As usual, this morning folks were trying to tailgate me as I drove the speed limit in the left lane. I was turning left soon. They probably didn’t know that.

They probably also didn’t know that when I have moved over so they could speed by me, others refuse to let me back into the left lane, and I have to go to the light past the place where I turn, to do a U turn and come back.

This morning I was thinking this was like the Pygmalion effect, but when I looked that up, it says it raises expectations. Well, mine have been lowered. I do not expect to be allowed back in the left lane and I end up having to drive farther to get where I going, all so others can speed down the road. There is a right lane, and except for one tail-gater, the other cars switched to it to go around me this morning.

I think what these speeders have caused is the Golem effect. The other car drivers have lowered my expectation of ever getting back in the left lane so I can make my left turn when needed, so I stay in that lane through two lights until I get to the one where I make the left turn.

If they weren’t in such a big hurry, they’d see what I was doing.  I refuse to speed like they’re doing just because they think I’m in their way. I go the maximum speed limit. I wish they would notice what it is and slow down.

A Mind of His Own

I knew my son, Anthony, had a mind of his own the day he graduated from preschool.

I was sitting in the audience waiting for the procession of graduating preschoolers when I saw the beginning of the line start coming out of the building doors. We were outside. The sun was shining and it was a beautiful day.

Suddenly Anthony (who was called “Tony” back then) darted out from the line and ran towards me. I could see his teacher’s consternation at his actions. “Wook what I’m wearing!” he grinned at me, as he said it proudly. I couldn’t help but smile.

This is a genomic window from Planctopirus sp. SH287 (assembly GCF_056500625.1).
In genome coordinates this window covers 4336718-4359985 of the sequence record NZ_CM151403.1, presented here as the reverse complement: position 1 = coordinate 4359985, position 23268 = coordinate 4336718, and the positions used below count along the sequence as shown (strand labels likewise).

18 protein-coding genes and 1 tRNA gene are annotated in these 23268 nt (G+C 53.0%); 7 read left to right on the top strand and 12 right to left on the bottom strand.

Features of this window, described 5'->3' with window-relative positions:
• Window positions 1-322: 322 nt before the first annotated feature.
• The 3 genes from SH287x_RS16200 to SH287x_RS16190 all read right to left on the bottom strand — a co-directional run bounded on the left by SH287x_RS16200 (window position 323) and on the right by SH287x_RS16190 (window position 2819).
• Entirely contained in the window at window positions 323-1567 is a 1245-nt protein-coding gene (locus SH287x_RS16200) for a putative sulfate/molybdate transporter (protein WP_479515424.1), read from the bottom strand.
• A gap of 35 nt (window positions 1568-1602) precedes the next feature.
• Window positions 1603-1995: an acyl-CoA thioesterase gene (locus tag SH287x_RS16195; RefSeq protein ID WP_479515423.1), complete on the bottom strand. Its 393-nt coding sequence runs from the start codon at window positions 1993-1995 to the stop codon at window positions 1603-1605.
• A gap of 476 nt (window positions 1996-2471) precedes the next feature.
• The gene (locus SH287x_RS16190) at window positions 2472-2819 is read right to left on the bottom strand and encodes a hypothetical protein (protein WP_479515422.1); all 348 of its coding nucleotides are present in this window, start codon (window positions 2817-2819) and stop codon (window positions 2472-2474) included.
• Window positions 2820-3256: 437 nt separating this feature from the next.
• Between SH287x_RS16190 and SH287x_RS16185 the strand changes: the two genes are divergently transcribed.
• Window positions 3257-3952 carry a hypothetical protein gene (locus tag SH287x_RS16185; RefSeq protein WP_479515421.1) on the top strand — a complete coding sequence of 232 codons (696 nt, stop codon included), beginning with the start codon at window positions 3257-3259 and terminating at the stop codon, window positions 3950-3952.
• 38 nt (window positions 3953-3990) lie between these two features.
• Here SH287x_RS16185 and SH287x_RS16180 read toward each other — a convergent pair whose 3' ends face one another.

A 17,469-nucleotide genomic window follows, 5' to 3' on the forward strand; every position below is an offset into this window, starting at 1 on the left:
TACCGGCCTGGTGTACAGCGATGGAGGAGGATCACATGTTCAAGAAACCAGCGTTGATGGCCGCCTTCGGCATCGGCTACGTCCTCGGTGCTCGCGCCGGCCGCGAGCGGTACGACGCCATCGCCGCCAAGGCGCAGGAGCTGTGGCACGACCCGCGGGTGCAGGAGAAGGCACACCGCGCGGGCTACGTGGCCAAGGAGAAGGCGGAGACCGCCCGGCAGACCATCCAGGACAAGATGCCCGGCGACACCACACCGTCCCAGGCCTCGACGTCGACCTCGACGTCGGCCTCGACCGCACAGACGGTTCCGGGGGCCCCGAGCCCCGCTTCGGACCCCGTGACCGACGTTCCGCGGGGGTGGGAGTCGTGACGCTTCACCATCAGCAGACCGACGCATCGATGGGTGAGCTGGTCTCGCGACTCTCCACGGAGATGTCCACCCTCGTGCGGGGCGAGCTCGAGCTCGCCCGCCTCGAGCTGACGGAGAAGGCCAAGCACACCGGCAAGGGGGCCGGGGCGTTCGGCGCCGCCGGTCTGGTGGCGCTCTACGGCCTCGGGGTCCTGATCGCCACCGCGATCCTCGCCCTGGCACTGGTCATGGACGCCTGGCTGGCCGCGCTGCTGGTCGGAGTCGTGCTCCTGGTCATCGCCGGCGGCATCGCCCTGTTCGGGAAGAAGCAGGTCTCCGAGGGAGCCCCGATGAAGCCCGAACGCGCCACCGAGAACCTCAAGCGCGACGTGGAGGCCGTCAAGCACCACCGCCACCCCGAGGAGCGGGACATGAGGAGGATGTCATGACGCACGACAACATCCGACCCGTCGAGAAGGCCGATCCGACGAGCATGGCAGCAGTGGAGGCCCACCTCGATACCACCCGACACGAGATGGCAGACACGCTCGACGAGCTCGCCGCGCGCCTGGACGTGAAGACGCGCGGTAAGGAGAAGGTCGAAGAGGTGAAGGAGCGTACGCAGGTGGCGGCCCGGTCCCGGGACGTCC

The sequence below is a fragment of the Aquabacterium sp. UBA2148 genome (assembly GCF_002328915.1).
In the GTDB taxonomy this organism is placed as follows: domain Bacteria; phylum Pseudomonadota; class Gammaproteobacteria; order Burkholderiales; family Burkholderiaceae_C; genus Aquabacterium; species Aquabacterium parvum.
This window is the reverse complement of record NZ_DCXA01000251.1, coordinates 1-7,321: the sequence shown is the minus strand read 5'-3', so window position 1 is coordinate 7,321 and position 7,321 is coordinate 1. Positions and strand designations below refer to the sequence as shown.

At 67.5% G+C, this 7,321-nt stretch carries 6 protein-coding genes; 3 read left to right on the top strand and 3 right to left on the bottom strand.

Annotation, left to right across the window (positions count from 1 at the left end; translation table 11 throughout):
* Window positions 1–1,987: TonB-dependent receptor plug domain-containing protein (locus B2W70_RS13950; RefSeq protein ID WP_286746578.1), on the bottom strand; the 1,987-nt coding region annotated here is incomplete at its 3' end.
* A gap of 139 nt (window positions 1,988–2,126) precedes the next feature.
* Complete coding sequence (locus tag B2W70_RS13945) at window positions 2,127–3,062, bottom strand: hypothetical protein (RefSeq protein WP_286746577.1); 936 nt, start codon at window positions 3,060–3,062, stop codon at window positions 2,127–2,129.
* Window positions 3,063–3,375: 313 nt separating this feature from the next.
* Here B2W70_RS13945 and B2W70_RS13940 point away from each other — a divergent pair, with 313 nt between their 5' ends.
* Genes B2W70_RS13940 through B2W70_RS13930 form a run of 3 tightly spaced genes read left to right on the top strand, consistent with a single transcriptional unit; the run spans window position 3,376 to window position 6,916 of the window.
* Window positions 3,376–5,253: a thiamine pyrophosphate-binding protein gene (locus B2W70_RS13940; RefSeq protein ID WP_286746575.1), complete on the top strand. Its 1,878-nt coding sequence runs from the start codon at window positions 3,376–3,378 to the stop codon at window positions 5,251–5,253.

“I see”, I said. His robe was swaying from his run across the yard and his mortar board was now askew. Then noticing his teacher rushing our way, I asked, “Are you supposed to be over here with me?”

“No!” he declared. “I supposed to be over der!” he turned and pointed towards the line that was continuing to slowly and solemnly march towards the stage. Noticing his teacher headed his way, he took off running, darted past her, being careful to make a wide arc around her so she couldn’t grab him as she reached out her arm to do so. With his mortar board bouncing, he raced up the steps to the stage and grinning, he joined his classmates.

I knew then that he had a mind of his own and a spirit unequaled to any I had ever seen.

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Last Chance . . . Really?

All these life insurance companies and magazine subscription sales that keep sending me my “last chance” to purchase their product through the mail need to stop.

IF it’s really my last chance, then they’re losing out by not giving me a chance to change my mind in the future . . . and IF it’s not my last chance . . . well, they’ve already proven they’ll lie to me.

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Some Things I Have Learned This Week

If you go to a place where Senior Citizens gather, you will meet new friends. Those new friends will eventually introduce you to their friends in other places and you will have more peers to interact with than you know what to do!